Rithy Panh uses clay figurines to tell the story of his family’s ordeal under the Khmer Rouge.
THE MISSING PICTURE (Rithy Panh) Rating: NNNN
Documentarian Rithy Panh has addressed the horrors of Pol Pot's Cambodia before - most memorably in 2003's chilling S21: The Khmer Rouge Killing Machine. But in The Missing Picture he makes it personal, telling the story of his own family's ordeal under the regime.
With no footage available, Panh - who was 13 when the Khmer Rouge seized power in the spring of 1975 - films clay figurines in dioramas to give form to his own lost history. It's a technique that reframes an unimaginable event as something intimate and delicate.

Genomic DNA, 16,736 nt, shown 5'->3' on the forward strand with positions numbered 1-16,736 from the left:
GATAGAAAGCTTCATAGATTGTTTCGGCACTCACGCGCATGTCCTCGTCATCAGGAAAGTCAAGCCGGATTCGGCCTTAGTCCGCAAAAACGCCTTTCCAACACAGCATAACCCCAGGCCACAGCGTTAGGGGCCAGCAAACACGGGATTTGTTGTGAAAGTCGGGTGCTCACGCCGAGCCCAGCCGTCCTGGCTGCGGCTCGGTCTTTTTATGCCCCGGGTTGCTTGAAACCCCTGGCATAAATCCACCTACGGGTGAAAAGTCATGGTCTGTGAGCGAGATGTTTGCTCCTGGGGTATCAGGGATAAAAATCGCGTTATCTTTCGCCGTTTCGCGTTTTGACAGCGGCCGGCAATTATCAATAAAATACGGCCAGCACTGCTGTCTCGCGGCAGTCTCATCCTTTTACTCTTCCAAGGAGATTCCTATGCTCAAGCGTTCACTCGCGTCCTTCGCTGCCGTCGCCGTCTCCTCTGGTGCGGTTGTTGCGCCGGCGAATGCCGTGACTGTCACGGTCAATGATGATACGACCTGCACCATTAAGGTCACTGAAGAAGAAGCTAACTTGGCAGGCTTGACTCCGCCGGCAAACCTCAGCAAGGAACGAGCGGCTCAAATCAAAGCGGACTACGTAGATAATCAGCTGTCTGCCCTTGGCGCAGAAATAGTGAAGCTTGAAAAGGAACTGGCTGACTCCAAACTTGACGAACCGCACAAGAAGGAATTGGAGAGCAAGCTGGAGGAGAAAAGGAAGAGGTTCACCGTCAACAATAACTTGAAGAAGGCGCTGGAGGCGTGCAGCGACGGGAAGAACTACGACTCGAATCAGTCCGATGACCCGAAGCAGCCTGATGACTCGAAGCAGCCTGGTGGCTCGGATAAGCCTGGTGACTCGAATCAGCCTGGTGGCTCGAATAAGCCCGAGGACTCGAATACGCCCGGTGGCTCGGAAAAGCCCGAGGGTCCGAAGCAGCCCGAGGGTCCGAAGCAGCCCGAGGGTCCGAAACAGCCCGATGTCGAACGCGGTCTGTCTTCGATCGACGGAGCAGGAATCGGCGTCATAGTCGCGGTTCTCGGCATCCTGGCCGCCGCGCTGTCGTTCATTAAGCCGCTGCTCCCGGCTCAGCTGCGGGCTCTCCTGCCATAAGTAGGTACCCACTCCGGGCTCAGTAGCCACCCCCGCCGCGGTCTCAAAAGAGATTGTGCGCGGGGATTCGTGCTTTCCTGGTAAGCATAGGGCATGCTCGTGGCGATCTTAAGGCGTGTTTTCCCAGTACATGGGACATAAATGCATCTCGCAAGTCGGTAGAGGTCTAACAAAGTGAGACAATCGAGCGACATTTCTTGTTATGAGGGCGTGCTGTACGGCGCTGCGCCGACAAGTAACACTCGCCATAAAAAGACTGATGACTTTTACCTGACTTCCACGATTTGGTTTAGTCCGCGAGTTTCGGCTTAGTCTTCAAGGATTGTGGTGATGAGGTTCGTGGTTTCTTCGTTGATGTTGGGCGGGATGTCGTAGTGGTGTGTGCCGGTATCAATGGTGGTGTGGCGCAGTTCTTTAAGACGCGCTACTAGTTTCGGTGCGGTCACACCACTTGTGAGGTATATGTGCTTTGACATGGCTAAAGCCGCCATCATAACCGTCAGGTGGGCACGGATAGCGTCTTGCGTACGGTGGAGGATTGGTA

Panh uses cinema as a catalyst for memory in a way similar to The Act Of Killing, recreating stylized images in an attempt to convey a profound truth, but the context is very different. There's no boasting here, just a profound emptiness as the middle-aged filmmaker tries to pull meaning into what he experienced as a teenager.
The Missing Picture is a genuinely striking work of personal journalism, its artistry making it possible to consider the convulsions of Cambodia - and Panh's own life - without folding up into fetal balls in our seats. It's awfully powerful stuff.
Friday to Tuesday (May 30 to June 3) at the Bloor Hot Docs Cinema. See Indie & Rep Film.